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Designation: F1044 05

Standard Test Method for

Shear Testing of Calcium Phosphate Coatings and Metallic Coatings1


This standard is issued under the xed designation F1044; the number immediately following the designation indicates the year of original adoption or, in the case of revision, the year of last revision. A number in parentheses indicates the year of last reapproval. A superscript epsilon () indicates an editorial change since the last revision or reapproval.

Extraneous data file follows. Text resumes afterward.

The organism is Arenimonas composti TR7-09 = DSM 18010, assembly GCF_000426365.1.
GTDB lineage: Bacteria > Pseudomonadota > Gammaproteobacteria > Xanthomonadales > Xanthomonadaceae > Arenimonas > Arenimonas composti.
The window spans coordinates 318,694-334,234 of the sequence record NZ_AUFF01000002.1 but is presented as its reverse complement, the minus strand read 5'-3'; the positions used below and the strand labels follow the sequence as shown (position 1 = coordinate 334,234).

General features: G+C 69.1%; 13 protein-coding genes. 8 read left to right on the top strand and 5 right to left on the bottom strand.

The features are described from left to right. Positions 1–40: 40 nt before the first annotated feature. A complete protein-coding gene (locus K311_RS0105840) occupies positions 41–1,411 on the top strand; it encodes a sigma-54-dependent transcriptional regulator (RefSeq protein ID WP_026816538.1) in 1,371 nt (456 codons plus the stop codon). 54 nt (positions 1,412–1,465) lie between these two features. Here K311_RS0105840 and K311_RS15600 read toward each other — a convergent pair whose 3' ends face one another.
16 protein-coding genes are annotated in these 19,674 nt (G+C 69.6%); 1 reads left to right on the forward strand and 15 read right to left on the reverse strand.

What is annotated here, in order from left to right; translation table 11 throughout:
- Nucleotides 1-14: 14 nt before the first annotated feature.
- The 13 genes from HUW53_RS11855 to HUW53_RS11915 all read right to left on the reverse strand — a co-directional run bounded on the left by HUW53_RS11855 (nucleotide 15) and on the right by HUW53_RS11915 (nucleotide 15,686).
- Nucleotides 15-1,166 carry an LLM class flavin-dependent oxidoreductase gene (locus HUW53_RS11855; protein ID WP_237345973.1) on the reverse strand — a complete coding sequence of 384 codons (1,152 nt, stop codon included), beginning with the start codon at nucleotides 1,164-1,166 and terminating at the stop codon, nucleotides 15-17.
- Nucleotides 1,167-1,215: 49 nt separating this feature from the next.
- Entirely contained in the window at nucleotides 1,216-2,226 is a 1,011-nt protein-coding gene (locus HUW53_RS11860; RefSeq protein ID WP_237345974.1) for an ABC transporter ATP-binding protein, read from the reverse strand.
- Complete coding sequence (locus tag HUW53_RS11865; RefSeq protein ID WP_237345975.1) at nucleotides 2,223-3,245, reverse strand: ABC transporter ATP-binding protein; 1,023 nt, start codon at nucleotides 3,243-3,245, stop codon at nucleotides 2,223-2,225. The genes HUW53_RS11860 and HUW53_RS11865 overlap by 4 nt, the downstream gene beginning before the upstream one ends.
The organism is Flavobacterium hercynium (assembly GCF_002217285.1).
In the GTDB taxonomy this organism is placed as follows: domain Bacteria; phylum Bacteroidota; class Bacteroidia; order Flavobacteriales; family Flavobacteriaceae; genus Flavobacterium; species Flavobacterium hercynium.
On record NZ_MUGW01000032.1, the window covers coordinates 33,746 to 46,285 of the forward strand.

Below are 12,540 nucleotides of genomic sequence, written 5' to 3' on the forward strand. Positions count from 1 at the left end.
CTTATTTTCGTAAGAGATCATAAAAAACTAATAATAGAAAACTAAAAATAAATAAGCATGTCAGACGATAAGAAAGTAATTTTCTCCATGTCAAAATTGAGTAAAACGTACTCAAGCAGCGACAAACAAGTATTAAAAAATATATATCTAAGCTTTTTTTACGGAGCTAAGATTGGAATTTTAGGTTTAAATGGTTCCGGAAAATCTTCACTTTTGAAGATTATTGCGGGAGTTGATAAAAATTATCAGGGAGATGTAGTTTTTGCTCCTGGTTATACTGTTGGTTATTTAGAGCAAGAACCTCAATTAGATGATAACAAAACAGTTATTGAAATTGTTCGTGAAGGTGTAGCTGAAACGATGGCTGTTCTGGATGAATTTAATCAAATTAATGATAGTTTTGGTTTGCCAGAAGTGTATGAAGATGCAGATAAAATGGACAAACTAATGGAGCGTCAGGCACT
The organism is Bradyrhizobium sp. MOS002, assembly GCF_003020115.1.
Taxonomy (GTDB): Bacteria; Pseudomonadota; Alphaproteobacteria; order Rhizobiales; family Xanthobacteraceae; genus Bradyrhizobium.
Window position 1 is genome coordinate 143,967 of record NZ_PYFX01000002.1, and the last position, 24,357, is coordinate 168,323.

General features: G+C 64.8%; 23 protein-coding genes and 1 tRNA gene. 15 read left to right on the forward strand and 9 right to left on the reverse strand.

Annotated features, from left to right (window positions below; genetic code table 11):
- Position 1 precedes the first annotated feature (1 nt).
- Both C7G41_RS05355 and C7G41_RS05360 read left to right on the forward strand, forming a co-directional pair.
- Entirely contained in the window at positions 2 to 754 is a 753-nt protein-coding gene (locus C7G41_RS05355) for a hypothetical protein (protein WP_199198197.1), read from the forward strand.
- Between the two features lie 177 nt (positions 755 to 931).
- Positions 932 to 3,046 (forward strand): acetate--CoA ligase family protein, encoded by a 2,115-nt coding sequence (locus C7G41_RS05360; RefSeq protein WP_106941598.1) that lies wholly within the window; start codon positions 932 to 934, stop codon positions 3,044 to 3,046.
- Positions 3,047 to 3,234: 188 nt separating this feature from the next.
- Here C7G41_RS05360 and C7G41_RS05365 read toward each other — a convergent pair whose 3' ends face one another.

1. Scope 1.1 This test method covers shear testing of continuous calcium phosphate coatings and metallic coatings adhering to dense metal substrates at ambient temperatures. It assesses the degree of adhesion of coatings to substrates, or the internal cohesion of a coating in shear, parallel to the surface plane. 1.2 The values stated in SI units are to be regarded as the standard. The values given in parentheses are for information only. 1.3 This standard may involve hazardous materials, operations, and equipment. This standard does not purport to address all of the safety concerns, if any, associated with its use. It is the responsibility of the user of this standard to establish appropriate safety and health practices and determine the applicability of regulatory limitations prior to use. 2. Referenced Documents 2.1 ASTM Standards:2 E4 Practices for Force Verication of Testing Machines E6 Terminology Relating to Methods of Mechanical Testing E8 Test Methods for Tension Testing of Metallic Materials 3. Terminology 3.1 DenitionsTerminology E6 shall be considered as applying to the terms used in this test method. 4. Summary of Test Method 4.1 Shear Method for Calcium Phosphate or Metallic Coatings: 4.1.1 This test method consists of subjecting a specimen assembly composed of one coated and one uncoated component to a shear load. The components to be tested may be bonded together directly by thermomechanical means (for